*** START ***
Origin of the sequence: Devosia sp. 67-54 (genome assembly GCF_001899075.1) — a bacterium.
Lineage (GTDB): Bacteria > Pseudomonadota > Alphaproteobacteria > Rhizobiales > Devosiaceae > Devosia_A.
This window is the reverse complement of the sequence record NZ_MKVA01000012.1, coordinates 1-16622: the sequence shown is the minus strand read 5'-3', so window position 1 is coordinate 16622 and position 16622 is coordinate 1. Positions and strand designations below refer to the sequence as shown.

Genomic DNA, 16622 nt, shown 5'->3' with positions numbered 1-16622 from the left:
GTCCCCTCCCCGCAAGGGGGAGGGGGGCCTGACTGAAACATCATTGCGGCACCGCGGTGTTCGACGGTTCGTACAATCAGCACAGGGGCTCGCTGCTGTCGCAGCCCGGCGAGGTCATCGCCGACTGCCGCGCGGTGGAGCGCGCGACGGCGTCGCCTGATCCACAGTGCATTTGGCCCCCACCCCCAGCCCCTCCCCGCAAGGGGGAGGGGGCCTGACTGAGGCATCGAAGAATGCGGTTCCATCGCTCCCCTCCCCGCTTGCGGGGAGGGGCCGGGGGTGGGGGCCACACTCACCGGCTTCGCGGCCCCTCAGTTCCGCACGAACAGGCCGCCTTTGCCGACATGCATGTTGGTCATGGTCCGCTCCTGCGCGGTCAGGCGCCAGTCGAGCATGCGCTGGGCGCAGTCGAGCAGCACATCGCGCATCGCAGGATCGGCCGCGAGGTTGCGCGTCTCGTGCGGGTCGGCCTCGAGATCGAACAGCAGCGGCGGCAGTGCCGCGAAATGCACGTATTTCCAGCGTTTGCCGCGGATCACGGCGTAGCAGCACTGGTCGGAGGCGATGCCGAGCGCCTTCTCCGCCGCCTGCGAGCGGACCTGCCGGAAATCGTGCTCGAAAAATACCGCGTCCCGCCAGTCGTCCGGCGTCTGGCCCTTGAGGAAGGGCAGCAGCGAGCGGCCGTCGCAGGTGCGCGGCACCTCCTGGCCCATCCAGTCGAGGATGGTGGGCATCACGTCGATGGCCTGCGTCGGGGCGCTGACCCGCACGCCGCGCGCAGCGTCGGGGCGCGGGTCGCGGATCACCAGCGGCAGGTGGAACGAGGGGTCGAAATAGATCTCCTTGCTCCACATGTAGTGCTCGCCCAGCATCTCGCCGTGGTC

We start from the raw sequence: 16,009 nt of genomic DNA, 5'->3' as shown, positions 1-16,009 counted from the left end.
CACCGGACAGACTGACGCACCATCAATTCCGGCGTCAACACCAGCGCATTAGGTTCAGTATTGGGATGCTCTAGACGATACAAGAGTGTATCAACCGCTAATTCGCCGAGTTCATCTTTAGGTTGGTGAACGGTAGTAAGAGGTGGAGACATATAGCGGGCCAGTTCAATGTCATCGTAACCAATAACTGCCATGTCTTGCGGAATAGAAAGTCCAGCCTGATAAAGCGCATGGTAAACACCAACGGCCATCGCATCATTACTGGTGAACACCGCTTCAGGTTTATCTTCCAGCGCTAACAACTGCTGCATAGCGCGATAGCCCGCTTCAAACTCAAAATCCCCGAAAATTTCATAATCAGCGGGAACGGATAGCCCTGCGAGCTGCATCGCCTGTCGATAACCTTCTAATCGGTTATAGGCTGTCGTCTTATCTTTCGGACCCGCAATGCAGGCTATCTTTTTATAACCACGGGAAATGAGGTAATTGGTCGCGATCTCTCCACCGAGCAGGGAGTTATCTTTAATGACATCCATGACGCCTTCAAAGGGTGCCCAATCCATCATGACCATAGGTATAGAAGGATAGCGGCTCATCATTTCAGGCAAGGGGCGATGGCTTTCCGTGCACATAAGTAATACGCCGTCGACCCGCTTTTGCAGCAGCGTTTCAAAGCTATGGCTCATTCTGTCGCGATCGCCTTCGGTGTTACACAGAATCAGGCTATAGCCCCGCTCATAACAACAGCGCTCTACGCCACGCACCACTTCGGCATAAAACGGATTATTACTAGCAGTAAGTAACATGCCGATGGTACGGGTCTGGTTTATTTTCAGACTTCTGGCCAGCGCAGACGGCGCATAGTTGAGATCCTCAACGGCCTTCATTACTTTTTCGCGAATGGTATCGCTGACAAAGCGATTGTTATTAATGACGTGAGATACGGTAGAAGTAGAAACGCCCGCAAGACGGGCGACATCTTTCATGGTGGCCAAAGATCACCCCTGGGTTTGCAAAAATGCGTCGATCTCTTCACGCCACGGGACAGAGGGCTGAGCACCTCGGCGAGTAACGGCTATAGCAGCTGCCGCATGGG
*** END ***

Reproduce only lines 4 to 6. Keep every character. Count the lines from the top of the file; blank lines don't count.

Genomic DNA, 16622 nt, shown 5'->3' with positions numbered 1-16622 from the left:
GTCCCCTCCCCGCAAGGGGGAGGGGGGCCTGACTGAAACATCATTGCGGCACCGCGGTGTTCGACGGTTCGTACAATCAGCACAGGGGCTCGCTGCTGTCGCAGCCCGGCGAGGTCATCGCCGACTGCCGCGCGGTGGAGCGCGCGACGGCGTCGCCTGATCCACAGTGCATTTGGCCCCCACCCCCAGCCCCTCCCCGCAAGGGGGAGGGGGCCTGACTGAGGCATCGAAGAATGCGGTTCCATCGCTCCCCTCCCCGCTTGCGGGGAGGGGCCGGGGGTGGGGGCCACACTCACCGGCTTCGCGGCCCCTCAGTTCCGCACGAACAGGCCGCCTTTGCCGACATGCATGTTGGTCATGGTCCGCTCCTGCGCGGTCAGGCGCCAGTCGAGCATGCGCTGGGCGCAGTCGAGCAGCACATCGCGCATCGCAGGATCGGCCGCGAGGTTGCGCGTCTCGTGCGGGTCGGCCTCGAGATCGAACAGCAGCGGCGGCAGTGCCGCGAAATGCACGTATTTCCAGCGTTTGCCGCGGATCACGGCGTAGCAGCACTGGTCGGAGGCGATGCCGAGCGCCTTCTCCGCCGCCTGCGAGCGGACCTGCCGGAAATCGTGCTCGAAAAATACCGCGTCCCGCCAGTCGTCCGGCGTCTGGCCCTTGAGGAAGGGCAGCAGCGAGCGGCCGTCGCAGGTGCGCGGCACCTCCTGGCCCATCCAGTCGAGGATGGTGGGCATCACGTCGATGGCCTGCGTCGGGGCGCTGACCCGCACGCCGCGCGCAGCGTCGGGGCGCGGGTCGCGGATCACCAGCGGCAGGTGGAACGAGGGGTCGAAATAGATCTCCTTGCTCCACATGTAGTGCTCGCCCAGCATCTCGCCGTGGTC

We start from the raw sequence: 16,009 nt of genomic DNA, 5'->3' as shown, positions 1-16,009 counted from the left end.